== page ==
Do you dream in secret of a big bowl of red fruits although it is not the season? Hambela Dimtu, our new natural Ethiopian, will please you.

The Dimtu washing and drying station, located in Hambela in the Guji region , was created by Aklilu Kassaat a time not so distant where there was still no road in the region. Aklilu's family has worked in coffee for three generations: it was his grandfather who received a subsidy several decades ago to buy 500 hectares of land. Then his father who marked the coffee history of Guji by creating the first private washing station. Aklilu and his brothers and sisters all worked there and for many years even worked to build roads worthy of the name to preserve the integrity of the cherries during their transport. Since then, Aklilu has followed the family's destiny and now manages several washing stations hand in hand with ... his son, Biniam. A family story we tell you! 

Hambela Dimtu is a natural Ethiopian coffee grown at 2100m altitudeby about 6500 small producers and composed of old and wild varieties, commonly called "Heirloom". The nature of the soils, of clay type, gives the grains specific characteristics, especially  a pronounced body . Dried naturally for 12 days, this coffee offers a powerful body, intense berry notes and a nice sweetness typical of so - called "natural" coffees. A treat for the taste buds in search of a coffee of character! 

Hambela Dimtu - Ethiopian Coffee, Guji

Fermentation Tables at Dimtu Station, Ethiopia - Trip 2018

Hambela Dimtu - Ethiopian Coffee, Guji

Cherries covered before dark - trip 2018
Cupping Or The Art Of Coffee Tasting

I cup, you cup, he cup. Okay, according to the Bescherelle it does not really combine. However, you are sure to have heard that in the mouth of a good coffee buddy. But what is a cupping?

Under this sexy anglicism hiding is actually the main method of tasting coffees. Responding to a precise and detailed protocol by the Specialty Coffee Association, an association that promotes specialty coffee in the world, cupping is the essential way for green coffee buyers and roasters to evaluate with the utmost precision the quality and aromatic profile of a coffee. Each coffee has its own identity which is the result of a multitude of factors: variety, region, altitude, climate, nature of the soil, fermentation method, roasting profile ect. Composed of several stages, the cupping allows to discover the personality of a coffee, both its olfactory properties that taste. But if the cupping seems to be something reserved for the pros, it is not the case: this practice is accessible to all and is even a great way to work your palate and discover the great aromatic diversity that exists between coffees.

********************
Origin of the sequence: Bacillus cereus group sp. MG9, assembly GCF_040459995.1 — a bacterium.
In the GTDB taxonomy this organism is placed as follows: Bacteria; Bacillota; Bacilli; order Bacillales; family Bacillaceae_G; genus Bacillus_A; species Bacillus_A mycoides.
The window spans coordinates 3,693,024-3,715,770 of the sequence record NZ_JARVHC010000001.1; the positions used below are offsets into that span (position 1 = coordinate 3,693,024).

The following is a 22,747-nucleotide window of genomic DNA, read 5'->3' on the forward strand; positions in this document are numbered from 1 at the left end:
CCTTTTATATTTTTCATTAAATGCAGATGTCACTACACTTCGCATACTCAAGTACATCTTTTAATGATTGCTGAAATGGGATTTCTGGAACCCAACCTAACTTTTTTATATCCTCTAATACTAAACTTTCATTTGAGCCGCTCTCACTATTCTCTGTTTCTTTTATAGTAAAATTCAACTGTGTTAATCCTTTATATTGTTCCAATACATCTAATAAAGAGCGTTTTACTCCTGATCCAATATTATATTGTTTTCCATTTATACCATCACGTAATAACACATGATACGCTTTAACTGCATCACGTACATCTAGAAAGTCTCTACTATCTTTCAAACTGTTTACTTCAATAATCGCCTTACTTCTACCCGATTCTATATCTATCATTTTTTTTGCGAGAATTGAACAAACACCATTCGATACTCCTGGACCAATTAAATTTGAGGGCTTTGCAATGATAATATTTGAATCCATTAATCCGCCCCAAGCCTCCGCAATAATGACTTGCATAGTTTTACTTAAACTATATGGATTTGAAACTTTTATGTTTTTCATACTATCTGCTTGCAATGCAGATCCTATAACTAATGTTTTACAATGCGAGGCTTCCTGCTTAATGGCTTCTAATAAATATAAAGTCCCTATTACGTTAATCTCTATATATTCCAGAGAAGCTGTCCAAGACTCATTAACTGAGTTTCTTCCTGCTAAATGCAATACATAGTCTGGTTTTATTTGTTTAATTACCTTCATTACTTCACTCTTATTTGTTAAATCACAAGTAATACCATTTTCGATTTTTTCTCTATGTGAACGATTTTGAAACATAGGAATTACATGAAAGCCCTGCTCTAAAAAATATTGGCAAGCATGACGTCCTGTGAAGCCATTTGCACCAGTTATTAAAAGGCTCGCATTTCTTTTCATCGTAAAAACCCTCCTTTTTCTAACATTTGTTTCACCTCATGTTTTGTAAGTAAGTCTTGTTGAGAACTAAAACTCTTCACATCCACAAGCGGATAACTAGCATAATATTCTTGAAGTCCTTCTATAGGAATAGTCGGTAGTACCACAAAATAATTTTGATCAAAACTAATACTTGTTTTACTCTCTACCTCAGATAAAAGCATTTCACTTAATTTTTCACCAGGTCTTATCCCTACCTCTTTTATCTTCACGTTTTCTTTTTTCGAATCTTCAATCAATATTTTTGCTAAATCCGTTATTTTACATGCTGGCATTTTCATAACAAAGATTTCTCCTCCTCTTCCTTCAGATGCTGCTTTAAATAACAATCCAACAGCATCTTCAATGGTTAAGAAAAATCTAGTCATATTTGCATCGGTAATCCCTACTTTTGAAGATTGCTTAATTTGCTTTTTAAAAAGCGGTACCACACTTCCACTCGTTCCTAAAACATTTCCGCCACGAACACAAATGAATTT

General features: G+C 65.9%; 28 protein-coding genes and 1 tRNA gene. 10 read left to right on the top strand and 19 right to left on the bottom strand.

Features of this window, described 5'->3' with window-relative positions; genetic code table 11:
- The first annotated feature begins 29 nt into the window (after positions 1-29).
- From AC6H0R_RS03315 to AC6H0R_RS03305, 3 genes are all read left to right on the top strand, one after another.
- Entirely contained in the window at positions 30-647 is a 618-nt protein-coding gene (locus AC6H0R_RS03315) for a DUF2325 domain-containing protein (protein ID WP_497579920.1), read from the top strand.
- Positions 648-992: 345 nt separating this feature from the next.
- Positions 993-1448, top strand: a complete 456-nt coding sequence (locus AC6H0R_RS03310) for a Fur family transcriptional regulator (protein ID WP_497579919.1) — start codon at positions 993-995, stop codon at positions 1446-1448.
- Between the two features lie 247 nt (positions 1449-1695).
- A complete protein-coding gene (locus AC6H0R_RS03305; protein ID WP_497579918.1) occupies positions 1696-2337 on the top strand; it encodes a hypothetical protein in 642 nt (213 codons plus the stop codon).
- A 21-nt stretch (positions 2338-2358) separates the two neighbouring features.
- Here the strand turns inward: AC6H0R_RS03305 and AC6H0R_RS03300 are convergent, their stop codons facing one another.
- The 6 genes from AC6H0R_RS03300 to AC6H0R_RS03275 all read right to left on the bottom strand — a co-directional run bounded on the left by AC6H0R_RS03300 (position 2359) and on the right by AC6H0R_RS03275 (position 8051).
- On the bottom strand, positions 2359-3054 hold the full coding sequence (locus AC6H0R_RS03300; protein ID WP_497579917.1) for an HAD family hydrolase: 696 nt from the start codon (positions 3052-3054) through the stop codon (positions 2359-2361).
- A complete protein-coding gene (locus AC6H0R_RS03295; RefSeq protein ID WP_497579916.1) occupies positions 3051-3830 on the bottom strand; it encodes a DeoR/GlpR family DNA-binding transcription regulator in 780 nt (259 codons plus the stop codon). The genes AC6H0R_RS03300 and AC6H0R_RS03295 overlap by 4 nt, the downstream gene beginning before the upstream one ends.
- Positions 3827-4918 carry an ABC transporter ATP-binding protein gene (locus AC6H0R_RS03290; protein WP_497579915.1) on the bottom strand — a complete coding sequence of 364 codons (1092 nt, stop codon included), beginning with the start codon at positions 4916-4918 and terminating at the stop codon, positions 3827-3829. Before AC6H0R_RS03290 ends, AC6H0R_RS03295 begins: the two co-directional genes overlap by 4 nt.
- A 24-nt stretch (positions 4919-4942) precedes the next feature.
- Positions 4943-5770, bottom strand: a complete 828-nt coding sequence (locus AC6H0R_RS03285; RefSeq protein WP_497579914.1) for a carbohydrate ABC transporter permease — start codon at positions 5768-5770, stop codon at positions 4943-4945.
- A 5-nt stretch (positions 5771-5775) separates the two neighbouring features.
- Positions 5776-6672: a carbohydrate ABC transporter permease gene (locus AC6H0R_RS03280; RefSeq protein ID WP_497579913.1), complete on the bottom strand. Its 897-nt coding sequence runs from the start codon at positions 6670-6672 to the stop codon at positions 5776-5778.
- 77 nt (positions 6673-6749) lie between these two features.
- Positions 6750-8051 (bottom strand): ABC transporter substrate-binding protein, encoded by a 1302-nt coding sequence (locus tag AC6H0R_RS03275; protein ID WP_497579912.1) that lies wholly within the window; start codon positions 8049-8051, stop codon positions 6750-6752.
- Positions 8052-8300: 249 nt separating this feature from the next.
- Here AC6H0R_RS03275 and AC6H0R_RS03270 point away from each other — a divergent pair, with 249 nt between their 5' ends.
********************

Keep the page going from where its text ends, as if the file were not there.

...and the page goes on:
Cupping is an art, or almost. To discover and appreciate a coffee at its fair value, it is necessary to respect some basic rules. If you wish to make a cupping at home, you will need: a bowl of cupping or a glass of about 20cl, a cupping spoon (4-5ml) or a round spoon, d a scale, a mill and a chronometer. 
Let's go :

  • First, roughly mold 12g of coffee in a cupping bowl or a glass
  • Smell the freshly ground coffee: this stage is called the "  dry nose  ". It helps to identify the aromas that emerge from coffee and must be carried out immediately because of the volatility of the aromas. You can lightly tap the cup if you wish. What do you feel? Floral, herbaceous or rather spicy notes? Note everything, there is no wrong answer. It can even be memories, like a Proust madeleine.
  • Pour 94 degrees water over the entire grind and up to the edge of the bowl or glass. A crust will then form on the surface. This is normal, and forget your aversion to the word "crust", we will use it more than once in this article.
  • Let infuse 4 minutes .
  • Once 4 minutes have elapsed, break the crust with the back of the spoon by "pushing" it three times towards the bottom of the bowl or glass and place your nose just above to inspire the gases released by the grind.